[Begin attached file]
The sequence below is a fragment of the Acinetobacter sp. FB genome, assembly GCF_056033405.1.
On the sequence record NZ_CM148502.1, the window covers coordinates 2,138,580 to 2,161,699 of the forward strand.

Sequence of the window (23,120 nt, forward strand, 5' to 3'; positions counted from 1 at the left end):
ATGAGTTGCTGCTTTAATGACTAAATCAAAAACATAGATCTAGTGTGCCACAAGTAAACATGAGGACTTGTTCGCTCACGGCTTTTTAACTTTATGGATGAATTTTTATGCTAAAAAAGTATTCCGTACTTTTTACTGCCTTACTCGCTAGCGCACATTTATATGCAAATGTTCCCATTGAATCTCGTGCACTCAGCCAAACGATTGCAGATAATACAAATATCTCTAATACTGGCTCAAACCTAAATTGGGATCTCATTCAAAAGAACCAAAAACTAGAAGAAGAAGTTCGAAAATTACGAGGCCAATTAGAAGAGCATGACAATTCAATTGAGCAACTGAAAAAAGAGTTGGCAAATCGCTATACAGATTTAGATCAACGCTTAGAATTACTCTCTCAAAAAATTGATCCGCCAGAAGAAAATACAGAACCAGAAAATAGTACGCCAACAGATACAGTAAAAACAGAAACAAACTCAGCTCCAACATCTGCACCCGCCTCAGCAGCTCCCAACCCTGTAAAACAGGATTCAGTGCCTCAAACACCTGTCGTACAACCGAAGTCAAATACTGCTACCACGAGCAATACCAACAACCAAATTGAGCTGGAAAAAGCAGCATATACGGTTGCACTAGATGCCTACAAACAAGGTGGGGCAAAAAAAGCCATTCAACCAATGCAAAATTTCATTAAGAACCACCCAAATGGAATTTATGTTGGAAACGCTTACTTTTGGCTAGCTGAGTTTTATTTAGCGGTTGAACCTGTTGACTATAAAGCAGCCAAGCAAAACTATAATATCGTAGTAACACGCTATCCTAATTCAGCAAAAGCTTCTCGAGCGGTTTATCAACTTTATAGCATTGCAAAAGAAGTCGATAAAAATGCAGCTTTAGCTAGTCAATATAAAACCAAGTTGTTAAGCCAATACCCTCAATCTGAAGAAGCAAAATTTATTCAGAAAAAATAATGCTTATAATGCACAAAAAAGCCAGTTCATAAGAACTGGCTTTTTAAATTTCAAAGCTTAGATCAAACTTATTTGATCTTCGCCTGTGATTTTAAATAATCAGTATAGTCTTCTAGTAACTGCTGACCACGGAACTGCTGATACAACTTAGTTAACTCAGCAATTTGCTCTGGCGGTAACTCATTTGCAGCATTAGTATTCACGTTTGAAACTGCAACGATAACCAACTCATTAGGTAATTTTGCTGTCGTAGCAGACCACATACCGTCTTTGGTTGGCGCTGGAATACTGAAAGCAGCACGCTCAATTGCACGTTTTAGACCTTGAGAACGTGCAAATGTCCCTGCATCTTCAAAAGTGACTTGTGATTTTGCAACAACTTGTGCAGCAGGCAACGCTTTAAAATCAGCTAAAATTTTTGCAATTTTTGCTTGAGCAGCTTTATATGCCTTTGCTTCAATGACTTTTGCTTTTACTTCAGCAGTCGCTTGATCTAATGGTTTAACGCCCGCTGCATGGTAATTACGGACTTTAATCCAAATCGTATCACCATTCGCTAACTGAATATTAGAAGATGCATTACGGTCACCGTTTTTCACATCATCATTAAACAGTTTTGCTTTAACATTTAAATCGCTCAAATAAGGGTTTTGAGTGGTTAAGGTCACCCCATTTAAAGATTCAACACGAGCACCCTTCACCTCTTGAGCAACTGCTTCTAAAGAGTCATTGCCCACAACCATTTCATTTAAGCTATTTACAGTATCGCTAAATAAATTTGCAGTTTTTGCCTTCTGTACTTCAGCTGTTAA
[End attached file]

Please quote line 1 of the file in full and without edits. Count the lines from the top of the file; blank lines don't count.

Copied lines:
The sequence below is a fragment of the Acinetobacter sp. FB genome, assembly GCF_056033405.1.